This morning I read Jess Lifshitz’s brilliant posts on the Dangers of a Single Story. I thought about the way others read stories, but I also thought about the stories we choose to give the world. The pieces of us that we share. Certain things for certain audiences.
There are layers of stories. Parts get left out, forgotten. Maybe this happens because they tell too much. Or maybe because they go unnoticed. Memories flit by and hide under things.
This morning the sun took me back and the feeling of summer washed over me. It was undeniable and the desire to go to the beach was intense. Still, I drove home. I tucked those thoughts away with like memories. Now, because of my wonderings and writing right now, I pulled out that morning moment and push myself to remember.
Kid play muffled by the surf is just enough to put us to sleep. For how long? I wonder. Long enought for the sun to leave patches of salt on our skin. Burned? I wonder. Standing, the breeze from the ocean hits and cools enough to wrap towels around us. Standing, just seconds on the hot hot sand is unbearable. Rubber zories come to the rescue, only to scrap the sand between toes and on the tops of feet as we walk. The straps pull and snap the backs up, kicking sand on our legs. Feet dig deep into the soft pack sand. At the base of the cliff, the ocean winds disappear, and we start to sweat. Finally, showers rinse and wash away irritants, leaving sandals that slip and squeal up the ramp.
A small slice of many summer days. A buried story. Unimportant? Maybe. But the process made me thnk about my students. And the stories they write.
Students write the same story every year. The rollercoaster story, the lost at a theme park story, the when I fell on my skateboard story. The story I tell my teachers during the personal narrative writing unit.
Every year they gather those same stories when they are asked to think of a time, a place, person, and write; gather; choose. Every year, the same one. They’re stuck. And I don’t blame them. Their little stories are buried. Deep under layers. They don’t even think of those moments as stories. So students tell their single story. The story they think they should tell. And that is dangerous.
Thank you, Two Writing Teachers for Slice of Life Tuesdays. This day makes me write. This day made me dig and remember a slice of summer. Find more slices here.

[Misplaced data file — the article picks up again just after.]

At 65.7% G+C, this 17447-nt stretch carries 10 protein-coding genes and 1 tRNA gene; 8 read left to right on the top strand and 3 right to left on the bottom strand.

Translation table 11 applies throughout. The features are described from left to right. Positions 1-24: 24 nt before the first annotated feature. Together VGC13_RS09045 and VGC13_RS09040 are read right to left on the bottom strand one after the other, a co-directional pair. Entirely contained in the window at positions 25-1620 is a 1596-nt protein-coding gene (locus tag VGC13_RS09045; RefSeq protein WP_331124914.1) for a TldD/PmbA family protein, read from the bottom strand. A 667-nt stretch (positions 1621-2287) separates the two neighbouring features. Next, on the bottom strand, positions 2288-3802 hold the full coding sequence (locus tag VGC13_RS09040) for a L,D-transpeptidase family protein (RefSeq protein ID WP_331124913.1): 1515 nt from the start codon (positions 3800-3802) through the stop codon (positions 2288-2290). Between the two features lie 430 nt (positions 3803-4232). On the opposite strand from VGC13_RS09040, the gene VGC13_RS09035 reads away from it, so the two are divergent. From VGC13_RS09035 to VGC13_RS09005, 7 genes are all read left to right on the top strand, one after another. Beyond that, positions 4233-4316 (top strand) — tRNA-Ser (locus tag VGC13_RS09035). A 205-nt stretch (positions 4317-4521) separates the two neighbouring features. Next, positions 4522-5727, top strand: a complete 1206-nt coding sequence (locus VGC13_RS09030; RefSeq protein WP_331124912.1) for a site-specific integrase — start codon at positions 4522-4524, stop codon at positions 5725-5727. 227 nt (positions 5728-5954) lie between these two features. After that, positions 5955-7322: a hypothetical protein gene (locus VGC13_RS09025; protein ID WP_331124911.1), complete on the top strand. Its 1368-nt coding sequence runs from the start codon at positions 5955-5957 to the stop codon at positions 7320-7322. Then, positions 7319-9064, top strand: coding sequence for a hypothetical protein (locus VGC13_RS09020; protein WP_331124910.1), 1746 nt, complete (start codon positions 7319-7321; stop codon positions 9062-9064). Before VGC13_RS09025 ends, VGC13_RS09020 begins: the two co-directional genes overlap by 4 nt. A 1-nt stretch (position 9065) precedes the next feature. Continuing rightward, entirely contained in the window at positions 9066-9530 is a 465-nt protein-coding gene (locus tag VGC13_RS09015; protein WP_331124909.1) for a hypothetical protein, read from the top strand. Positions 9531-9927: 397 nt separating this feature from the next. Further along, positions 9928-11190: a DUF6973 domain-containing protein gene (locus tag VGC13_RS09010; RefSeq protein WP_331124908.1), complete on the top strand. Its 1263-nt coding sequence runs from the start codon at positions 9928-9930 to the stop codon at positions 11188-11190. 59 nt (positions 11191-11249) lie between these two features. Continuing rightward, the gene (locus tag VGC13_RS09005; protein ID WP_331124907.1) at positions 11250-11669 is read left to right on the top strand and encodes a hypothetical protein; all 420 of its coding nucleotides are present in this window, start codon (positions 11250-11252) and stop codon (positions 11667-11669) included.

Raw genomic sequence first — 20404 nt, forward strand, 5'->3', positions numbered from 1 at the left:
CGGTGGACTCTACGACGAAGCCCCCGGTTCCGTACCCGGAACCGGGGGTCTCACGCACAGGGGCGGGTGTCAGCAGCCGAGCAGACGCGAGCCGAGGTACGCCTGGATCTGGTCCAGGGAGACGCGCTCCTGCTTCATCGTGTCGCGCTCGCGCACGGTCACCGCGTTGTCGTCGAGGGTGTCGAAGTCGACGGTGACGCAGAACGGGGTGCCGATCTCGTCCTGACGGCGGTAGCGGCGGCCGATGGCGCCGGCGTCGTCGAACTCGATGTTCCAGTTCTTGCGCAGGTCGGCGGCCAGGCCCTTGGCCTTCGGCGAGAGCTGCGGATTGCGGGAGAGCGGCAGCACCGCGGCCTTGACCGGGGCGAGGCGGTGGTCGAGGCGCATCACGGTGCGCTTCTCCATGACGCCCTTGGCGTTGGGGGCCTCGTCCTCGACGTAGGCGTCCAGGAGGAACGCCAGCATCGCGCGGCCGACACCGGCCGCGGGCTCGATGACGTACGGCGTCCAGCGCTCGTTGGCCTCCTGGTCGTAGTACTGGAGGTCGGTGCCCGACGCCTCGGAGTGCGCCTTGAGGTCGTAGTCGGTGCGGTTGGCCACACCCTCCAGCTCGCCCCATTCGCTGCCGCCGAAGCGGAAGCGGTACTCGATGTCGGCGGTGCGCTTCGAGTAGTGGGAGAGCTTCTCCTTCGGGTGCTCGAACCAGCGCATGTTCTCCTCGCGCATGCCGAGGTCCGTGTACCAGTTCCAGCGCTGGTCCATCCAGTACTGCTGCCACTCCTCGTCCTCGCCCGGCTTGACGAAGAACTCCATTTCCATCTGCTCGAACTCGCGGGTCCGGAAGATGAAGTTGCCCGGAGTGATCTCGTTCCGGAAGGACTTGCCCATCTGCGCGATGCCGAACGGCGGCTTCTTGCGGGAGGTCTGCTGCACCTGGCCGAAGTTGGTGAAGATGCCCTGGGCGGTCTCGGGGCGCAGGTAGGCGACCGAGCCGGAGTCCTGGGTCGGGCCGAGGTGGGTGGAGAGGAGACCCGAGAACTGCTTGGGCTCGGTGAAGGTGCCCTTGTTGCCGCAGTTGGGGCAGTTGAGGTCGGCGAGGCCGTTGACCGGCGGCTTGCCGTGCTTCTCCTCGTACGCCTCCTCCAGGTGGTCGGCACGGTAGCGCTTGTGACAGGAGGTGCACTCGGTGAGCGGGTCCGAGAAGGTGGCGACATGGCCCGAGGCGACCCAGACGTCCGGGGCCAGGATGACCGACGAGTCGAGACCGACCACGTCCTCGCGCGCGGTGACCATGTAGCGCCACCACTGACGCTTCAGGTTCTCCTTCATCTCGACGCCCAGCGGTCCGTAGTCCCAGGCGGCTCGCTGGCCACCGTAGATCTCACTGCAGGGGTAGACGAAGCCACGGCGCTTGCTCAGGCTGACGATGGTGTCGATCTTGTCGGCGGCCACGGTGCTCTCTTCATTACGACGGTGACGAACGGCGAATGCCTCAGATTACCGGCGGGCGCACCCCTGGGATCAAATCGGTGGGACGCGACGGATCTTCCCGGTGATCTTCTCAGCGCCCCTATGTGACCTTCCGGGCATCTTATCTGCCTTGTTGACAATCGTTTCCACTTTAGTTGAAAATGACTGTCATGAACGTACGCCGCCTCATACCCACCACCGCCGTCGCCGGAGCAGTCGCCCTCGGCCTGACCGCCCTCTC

8 thoughts on “Slice of Life: Buried Stories”
It takes a teacher who writes to bring out the story that is hiding within the same old story written every year. I wish I’d had teachers that write to guide me through my writing life. I wonder what might have happened.
This is exactly what I learned when I started my Slice of Life a couple of years ago! I couldn’t image what in the world I’d write about everyday for the month of April. Then I started looking at all the small “things” in my daily life and everything just flowed. 🙂
Powerful ideas. Some stories are just hard to share… Usually the important ones. Some we wish we could forget ourselves!
This thought you shared is rattling around in my brain:”So students tell their single story. The story they think they should tell. And that is dangerous.” I know that this will be the jumping off point for my best teaching thinking for the year ahead.
I did have students who shared, verbally, deeper stories, but you’re right, they rarely wrote them. Sometimes they told me stories in their letter journals, private journals between me and each one, but you’ve brought up an important point, Julieanne. Perhaps a teacher who writes about other stories will bring them out?
Your buried stories title was the teaser that made me click on your link. Interesting to think about the stories we choose to tell. And the stories our students choose to tell. Love Tara’s comment and your slice. You captured that heat and I love those “…sandals that slip and squeal up the ramp.”
Public stories, private stories – which are shared out loud? Great thinking here! What risks are we modeling and sharing? What secret stories do we need to reveal?
Is it fear . . . that they aren’t good enough? interesting enough? . . . uncertainty!
You are such a deep thinker. I appreciate your story and that you trust us with it. Trust. Safety. These things are necessary to nurture out those lost stories.